(NationRise.com) – The mayor of the Japanese peninsula town of Suzu, Masuhiro Izumiya, said on January 2 that 90 percent of its houses were “nearly completely or completely destroyed” after the devastating 7.6 magnitude earthquake on the Noto Peninsula. The area has experienced nearly 100 aftershocks of smaller intensity since the earthquake, with geologists warning that the next aftershocks could be stronger, which would require an immediate evacuation.
During a press conference, Japan’s Prime Minister Kishida Fumio said that the “tragedy” left very “extensive damage” that included not only “numerous casualties” but also fires and building collapses. He added that Japanese authorities need to race “against time” to look for and rescue earthquake victims.
So far, the Japanese government has confirmed the deaths of 94 people as a direct result of the earthquake and the subsequent fires and tsunamis. However, different media outlets have said that the true death toll could be much higher, as Japan’s Self-Defense Forces (SDF) and emergency workers haven’t been able to fully access the Noto Peninsula. Photos and videos taken by locals show some of the peninsula’s main roads full of holes, covered in mud, and heavily cracked.
Fumio has already ordered the mobilization of 10,000 SDF troops to provide support to the earthquake’s victims not only by rescuing the ones who are still trapped but also by guaranteeing that survivors are sheltered, clothed, and fed. In a statement, the Japanese Prime Minister ordered the troops to take every possible measure to “support the victims” by bringing medical treatment, fuel, blankets, and food. He also called on them to restore infrastructure such as water supply and electricity.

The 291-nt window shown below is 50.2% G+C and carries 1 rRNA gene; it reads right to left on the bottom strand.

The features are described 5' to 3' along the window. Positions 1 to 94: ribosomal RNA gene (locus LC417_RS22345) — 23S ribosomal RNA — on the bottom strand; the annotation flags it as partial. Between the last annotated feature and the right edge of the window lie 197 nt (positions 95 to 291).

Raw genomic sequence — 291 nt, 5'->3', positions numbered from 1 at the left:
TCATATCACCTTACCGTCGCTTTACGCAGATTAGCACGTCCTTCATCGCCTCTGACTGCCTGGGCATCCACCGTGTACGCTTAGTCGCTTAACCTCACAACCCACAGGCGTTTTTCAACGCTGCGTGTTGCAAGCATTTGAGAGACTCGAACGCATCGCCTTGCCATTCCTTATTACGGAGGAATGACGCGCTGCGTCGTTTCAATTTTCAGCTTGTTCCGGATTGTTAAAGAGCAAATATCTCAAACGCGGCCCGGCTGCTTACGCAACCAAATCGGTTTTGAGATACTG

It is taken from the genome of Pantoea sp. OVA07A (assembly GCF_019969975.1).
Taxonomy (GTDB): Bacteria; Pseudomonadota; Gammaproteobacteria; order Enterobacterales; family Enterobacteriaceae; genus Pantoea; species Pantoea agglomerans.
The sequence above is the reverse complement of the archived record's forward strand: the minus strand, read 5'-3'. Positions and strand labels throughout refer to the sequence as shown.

In addition to the missing people and deaths, 57,000 people have been displaced, seeking shelter in makeshift tents or public emergency shelters. According to numerous Japanese seismology experts, the 7.6 magnitude earthquake has been the strongest one to hit the peninsula since 1885. Some of them told Japanese newspaper Yomiuri Shimbun that the fault line has already expanded, which would allow for more “heavy earthquakes” affecting a bigger part of the land.
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